Shotgun Stories – 2008
Written and Directed by Jeff Nichols
Starring Michael Shannon, Barlow Jacobs, Glenda Pannell, Douglas Ligon, Lynnsee Provence, Travis Smith, Natalie Canerday, G. Alan Wilkins, Michael Abbott Jr.
Son (Shannon), Boy (Ligon) and Kid (Jacobs) Hayes are 3 grown men that had been raised by a single mother. Their father (Cleaman), who left them when the men were young, stopped drinking, found God and had 4 more boys in a second marriage. He stuck around for these four, causing much resentment over the years. When it is revealed that he has died, the boys make their way to the funeral and Son gives a speech that starts the wheels churning between the two sets of half brothers. Soon enough, tensions rise to a flash-point, and all lives are forever changed.
The roots of the story are traditional Hatfield-McCoy, but the presentation is anything but typical. This is primarily because the principals, despite not being (all but Shannon) seasoned actors, all have a real sense of what it is to live in a place where the head of the sun drowns out any sort of ambition. Having seen Shannon in some short clips provided by his professor, Jeff Nichols wrote the script with him in mind for his protagonist, Son. Rarely has there been an actor / director combination that has been so cohesive as these two. Perhaps Keitel, and Scorcese, but those two had the advantage of growing up in film school together.
Shannon has a subtlety that does not easily reveal the internal strife and eternal responsibility that does not end at any point in the day. He doles it out in tiny bits, unfurling like a big old flag that has been tucked away for years. At any moment he could break out in a wave of anguished, honest tears…but he never does. Over the past year I have become enamored with his style. I have heard that he plays a big part of Boardwalk Empire. I will be watching it soon. He has a comfortable existence on the camera wherever he is seen. Whether his is sitting on the porch, working with fishing nets or in a one-sided argument with his wife, one gets the feeling of being a fly on the wall, and not observing anyone actually at work in front of a camera.
“You know,” he says, with simple, honest reflection, “I used to be able to divide up to 4 decimal points in my head.”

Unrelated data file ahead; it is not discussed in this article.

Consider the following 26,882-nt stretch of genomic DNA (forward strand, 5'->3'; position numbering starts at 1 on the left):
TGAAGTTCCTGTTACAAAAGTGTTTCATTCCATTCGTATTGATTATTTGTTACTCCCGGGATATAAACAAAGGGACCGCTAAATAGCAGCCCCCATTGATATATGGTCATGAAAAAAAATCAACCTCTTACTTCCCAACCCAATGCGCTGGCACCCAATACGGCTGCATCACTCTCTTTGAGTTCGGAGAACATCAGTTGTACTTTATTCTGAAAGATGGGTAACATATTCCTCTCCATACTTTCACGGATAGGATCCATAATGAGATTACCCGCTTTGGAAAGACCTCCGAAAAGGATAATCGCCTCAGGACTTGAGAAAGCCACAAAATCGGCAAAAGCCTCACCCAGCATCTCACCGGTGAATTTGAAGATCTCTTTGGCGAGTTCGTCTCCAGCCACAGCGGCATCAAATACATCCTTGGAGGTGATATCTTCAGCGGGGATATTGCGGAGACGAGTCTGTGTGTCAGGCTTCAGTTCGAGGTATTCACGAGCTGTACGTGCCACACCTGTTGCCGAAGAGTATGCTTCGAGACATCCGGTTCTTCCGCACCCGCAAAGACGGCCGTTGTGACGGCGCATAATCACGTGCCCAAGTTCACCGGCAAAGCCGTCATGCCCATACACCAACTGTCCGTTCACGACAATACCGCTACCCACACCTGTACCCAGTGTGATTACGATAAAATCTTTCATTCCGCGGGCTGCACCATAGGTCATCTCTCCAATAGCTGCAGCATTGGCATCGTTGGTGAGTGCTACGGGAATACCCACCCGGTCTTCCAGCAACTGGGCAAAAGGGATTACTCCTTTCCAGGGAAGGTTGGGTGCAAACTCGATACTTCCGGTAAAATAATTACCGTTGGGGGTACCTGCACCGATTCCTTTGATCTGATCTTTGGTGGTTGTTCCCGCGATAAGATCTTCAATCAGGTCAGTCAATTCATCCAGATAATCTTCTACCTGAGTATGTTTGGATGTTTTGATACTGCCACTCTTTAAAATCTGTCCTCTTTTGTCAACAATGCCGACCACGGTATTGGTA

Shampoo (Wilkins) plays, in accordance to Nichols, as the “white trash Greek chorus,” in how he shuttles information between the two sets of brothers. His character is genius, really, as the only true antagonist in the tale. The half-brothers share no love over the many years that they are raised in the same town. They are, effectively, in two different worlds, though. Wilkins is brilliant in the role, even if they just found him hanging around the set.
Nichols has a way of showing fighting as lacking glamour and, frankly, embarrassingly hard to look “cool” while in the act. This was his intent, I think. Very little good has ever come from violence in human history, but it is too often recalled in a positive way. Shannon’s Son is aware of this, as indicated by the mystery of the shotgun blast scars on his back. Many tall tales exchanged between characters in the story about the origin of the wound flail desperately around the kinds of things you’d expect. Never once does Son ever mention anything about it. Therein lies the brilliance of the story in its title and execution.
Many who make their first film utilize the people and the places familiar to them. The difference with Nichols is that he has more in mind than getting his friends and family on camera: he has a message that is relevant in a humanistic and artistic way. And like any great work, we learn about ourselves in the process. Jeff Nichols is a significant filmmaker who has much to offer. In watching this film, one can only be amazed at how much he grows without missing a beat. His future is bright, and we shall be the benefactors of its light.
(***** out of *****)